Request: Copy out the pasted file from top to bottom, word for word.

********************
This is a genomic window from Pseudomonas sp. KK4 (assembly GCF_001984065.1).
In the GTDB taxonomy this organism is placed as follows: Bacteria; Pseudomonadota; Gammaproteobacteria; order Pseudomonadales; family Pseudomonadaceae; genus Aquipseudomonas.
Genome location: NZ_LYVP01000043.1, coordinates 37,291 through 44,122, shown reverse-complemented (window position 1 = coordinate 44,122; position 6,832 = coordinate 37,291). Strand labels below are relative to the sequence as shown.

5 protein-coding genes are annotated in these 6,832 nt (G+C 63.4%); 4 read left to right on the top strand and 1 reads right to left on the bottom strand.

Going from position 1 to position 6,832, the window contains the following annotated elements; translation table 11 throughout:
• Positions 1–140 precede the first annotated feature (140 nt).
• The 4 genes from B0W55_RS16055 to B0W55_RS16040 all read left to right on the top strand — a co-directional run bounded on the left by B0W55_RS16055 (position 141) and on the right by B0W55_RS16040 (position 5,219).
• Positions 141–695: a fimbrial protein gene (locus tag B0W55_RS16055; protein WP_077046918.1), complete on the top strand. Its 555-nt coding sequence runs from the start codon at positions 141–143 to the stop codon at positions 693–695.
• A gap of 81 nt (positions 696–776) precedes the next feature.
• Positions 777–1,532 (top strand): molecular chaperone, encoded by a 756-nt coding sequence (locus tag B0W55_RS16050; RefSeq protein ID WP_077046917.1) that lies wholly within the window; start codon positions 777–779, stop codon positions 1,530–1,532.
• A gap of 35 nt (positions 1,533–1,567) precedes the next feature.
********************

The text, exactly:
This is a genomic window from Pseudomonas sp. KK4 (assembly GCF_001984065.1).
In the GTDB taxonomy this organism is placed as follows: Bacteria; Pseudomonadota; Gammaproteobacteria; order Pseudomonadales; family Pseudomonadaceae; genus Aquipseudomonas.
Genome location: NZ_LYVP01000043.1, coordinates 37,291 through 44,122, shown reverse-complemented (window position 1 = coordinate 44,122; position 6,832 = coordinate 37,291). Strand labels below are relative to the sequence as shown.

5 protein-coding genes are annotated in these 6,832 nt (G+C 63.4%); 4 read left to right on the top strand and 1 reads right to left on the bottom strand.

Going from position 1 to position 6,832, the window contains the following annotated elements; translation table 11 throughout:
• Positions 1–140 precede the first annotated feature (140 nt).
• The 4 genes from B0W55_RS16055 to B0W55_RS16040 all read left to right on the top strand — a co-directional run bounded on the left by B0W55_RS16055 (position 141) and on the right by B0W55_RS16040 (position 5,219).
• Positions 141–695: a fimbrial protein gene (locus tag B0W55_RS16055; protein WP_077046918.1), complete on the top strand. Its 555-nt coding sequence runs from the start codon at positions 141–143 to the stop codon at positions 693–695.
• A gap of 81 nt (positions 696–776) precedes the next feature.
• Positions 777–1,532 (top strand): molecular chaperone, encoded by a 756-nt coding sequence (locus tag B0W55_RS16050; RefSeq protein ID WP_077046917.1) that lies wholly within the window; start codon positions 777–779, stop codon positions 1,530–1,532.
• A gap of 35 nt (positions 1,533–1,567) precedes the next feature.